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Seven Secrets of a Successful Gamified Online Assessment

Do you wish to move beyond bland “tick-the-checkbox” assessments? Are you looking for ways to make your online assessments interesting and engaging? Well, you can try gamifying your assessments.

What is gamification?

Karl Kapp, a professor of Instructional Technology and a gamification guru, defines gamification as using game-based mechanics, aesthetics, and game thinking to engage people, motivate action, promote learning, and solve problems. Gamification may also be defined as the process of using game thinking and mechanics to engage audiences and solve problems (Zichermann, 2010).

You can gamify your online assessments by applying game elements such as scores, leaderboards, levels, and these elements go a long way in driving learner engagement.

OK. How to create a good gamified online assessment?

Kapp advises e-learning designers to consider the following aspects when they develop gamified online assessments.

1. Go in for gamified assessments when you want high impact learning

The gamification of assessments in your e-learning course takes time and money. So, it is better to go in for gamification only when the online course has a profound impact on the bottom line of your company. For instance, one of our clients in the contract manufacturing sector gamifies the assessments of its online data security training program. This is because the training program is for all employees and has a high impact on the organization. Poor learning could lead to data security breaches with disastrous consequences.

2. Identify success criteria properly

How do you determine the success of your people in the gamified online assessment? What are the criteria, based on which you would evaluate your learners? Is it the speed at which they finish the assessment, accuracy of actions, correctness of answers, or a demonstration of knowledge of all elements covered in the online training program? Or, is it a combination of these? You need to make sure you link the success criteria to the learning outcomes. For instance, in a gamified assessment conducted after the completion of an e-training program on fire safety, the learner needs to identify the class of the fire in the first level and then choose the corresponding fire extinguisher to put it out.

3. Link assessments to business needs

The gamified online assessment needs to be related to your business needs to produce the best results. The mere addition of points and leaderboards does not add any value, unless the game is related to the learning content. For instance, we developed a gamified assessment to evaluate learners on food safety practices that aptly relates to the learning content.

To view the sample course, click the screenshot given below:

Link assessments to business needs

4. Come up with a good story

A great way to motivate adult learners is to explain the context in which they would be performing actions. Tell your people why they need win points. For instance, here is a gamified assessment based on Who Wants to Become a Millionaire?, where learners are clearly told why it is important to win.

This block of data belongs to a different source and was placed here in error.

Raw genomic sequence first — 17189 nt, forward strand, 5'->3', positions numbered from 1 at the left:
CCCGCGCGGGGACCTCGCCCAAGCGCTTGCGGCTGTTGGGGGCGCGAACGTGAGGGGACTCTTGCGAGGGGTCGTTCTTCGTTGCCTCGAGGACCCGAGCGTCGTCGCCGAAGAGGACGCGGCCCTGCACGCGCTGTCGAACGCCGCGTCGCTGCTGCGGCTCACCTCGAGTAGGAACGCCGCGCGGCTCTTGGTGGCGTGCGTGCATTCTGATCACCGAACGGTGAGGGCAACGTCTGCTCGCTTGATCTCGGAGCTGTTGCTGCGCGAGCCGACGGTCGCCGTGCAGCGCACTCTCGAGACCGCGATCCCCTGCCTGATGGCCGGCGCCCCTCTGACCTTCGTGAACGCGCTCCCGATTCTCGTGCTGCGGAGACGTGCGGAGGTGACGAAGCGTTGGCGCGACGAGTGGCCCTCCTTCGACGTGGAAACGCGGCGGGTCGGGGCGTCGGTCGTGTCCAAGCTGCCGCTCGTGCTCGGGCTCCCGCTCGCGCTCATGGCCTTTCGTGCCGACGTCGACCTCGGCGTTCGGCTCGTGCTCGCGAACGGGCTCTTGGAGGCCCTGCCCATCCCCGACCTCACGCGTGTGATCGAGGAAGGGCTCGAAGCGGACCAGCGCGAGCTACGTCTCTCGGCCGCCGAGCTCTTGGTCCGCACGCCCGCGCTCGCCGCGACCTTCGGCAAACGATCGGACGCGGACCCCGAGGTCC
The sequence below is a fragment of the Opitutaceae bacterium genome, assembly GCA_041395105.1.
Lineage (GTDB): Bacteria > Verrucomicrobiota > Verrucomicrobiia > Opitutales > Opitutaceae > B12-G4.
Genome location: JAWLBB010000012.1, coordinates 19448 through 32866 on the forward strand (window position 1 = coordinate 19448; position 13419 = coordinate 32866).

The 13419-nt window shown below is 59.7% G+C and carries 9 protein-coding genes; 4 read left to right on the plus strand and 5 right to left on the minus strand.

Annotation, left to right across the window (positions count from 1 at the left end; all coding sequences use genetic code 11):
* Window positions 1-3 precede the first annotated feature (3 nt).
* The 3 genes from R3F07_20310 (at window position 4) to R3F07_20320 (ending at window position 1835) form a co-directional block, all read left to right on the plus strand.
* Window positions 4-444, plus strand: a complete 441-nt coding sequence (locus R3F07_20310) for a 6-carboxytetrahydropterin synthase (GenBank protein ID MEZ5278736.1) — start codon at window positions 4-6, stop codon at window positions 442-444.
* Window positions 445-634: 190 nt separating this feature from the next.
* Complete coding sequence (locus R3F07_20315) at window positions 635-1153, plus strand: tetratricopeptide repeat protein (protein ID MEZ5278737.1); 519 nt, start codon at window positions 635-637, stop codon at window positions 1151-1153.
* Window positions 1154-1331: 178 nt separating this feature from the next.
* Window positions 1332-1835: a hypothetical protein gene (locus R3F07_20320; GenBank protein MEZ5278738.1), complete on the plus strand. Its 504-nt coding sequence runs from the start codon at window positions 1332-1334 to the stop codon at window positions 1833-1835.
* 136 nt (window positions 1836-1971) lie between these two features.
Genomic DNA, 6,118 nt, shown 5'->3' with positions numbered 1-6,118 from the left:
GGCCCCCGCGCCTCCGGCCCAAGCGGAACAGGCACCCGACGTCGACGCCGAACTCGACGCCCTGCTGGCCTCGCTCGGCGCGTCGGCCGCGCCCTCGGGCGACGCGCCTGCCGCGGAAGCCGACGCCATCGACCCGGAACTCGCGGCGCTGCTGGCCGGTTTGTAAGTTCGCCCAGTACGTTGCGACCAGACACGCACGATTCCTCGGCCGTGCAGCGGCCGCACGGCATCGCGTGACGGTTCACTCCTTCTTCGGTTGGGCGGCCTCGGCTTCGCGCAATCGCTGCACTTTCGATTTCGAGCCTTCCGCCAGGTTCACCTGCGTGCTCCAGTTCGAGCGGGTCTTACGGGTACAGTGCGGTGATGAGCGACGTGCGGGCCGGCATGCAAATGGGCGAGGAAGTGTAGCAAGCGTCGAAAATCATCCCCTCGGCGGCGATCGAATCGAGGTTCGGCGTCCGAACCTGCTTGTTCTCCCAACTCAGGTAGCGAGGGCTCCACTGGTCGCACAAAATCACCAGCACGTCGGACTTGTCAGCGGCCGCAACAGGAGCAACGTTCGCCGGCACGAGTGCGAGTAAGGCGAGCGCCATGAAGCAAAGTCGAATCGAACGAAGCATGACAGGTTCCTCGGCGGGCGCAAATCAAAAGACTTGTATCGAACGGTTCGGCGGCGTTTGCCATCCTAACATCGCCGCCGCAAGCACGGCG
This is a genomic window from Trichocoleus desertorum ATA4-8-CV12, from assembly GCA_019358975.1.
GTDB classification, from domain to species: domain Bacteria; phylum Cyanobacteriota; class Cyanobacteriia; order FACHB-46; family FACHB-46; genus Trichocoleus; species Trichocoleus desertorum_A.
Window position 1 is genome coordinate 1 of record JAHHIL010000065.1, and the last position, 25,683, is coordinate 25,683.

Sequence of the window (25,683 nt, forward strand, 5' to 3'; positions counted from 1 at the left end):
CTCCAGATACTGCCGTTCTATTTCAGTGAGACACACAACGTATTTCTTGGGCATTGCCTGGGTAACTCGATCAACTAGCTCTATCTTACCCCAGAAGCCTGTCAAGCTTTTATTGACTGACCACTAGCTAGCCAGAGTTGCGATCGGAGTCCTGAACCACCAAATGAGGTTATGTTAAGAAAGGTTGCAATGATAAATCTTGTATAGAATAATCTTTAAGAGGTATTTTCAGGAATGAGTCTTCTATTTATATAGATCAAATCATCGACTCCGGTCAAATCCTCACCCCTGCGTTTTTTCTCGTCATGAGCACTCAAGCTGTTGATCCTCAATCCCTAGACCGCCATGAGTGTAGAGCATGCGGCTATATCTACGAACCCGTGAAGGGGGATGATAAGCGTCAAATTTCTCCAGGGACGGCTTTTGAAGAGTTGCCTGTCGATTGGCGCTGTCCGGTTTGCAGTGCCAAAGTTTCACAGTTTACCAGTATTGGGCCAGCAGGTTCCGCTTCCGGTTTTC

To view the sample course, click the screenshot given below:

Come up with a good story

5. See that the game is easy to play

Kapp advises e-learning designers to avoid complex formulas and algorithms, which could make scoring difficult. Tell your people clearly what the rules of the game are. The online gamified assessment needs to be designed in such a way that learners can “tie” their actions to a score. Inform learners about their progress once they complete a particular level or activity – not just about their score, but whether they will proceed to a more complex topic, etc.

Also, you need to test various scoring scenarios. What happens when the learner answers the question correctly or incorrectly or skips all/a few questions? Some scenarios may seem impossible, but if you can conceive them, there is every possibility they may occur. Proper testing of scenarios helps you identify potential problems and fix them in advance.

6. Play-test the gamified assessment

You need to play-test the online gamified assessment a couple of times before you release it to your people. You are most likely to find bugs and shortcuts that could have escaped your notice during development. It’s better to find them beforehand, before your learners do. Isn’t it?

7. Provide alternatives to gamification

There could be some sections of your staff that are not comfortable with gamification and want to be evaluated the “traditional way”. You need to make arrangements for these learners to complete the assessments, by presenting the questions in a non-gamified format.

Gamification helps make your online assessments interesting and stress-free. You need to keep the following aspects in mind when you develop a gamified assessment.

  1. Determine the impact of the learning on your business
  2. Identify the success criteria
  3. Align to business needs
  4. Create a proper context
  5. Ensure ease of playing
  6. Detect bugs and shortcuts
  7. Provide alternative formats to present questions

Hope you liked this post. Do share your views.

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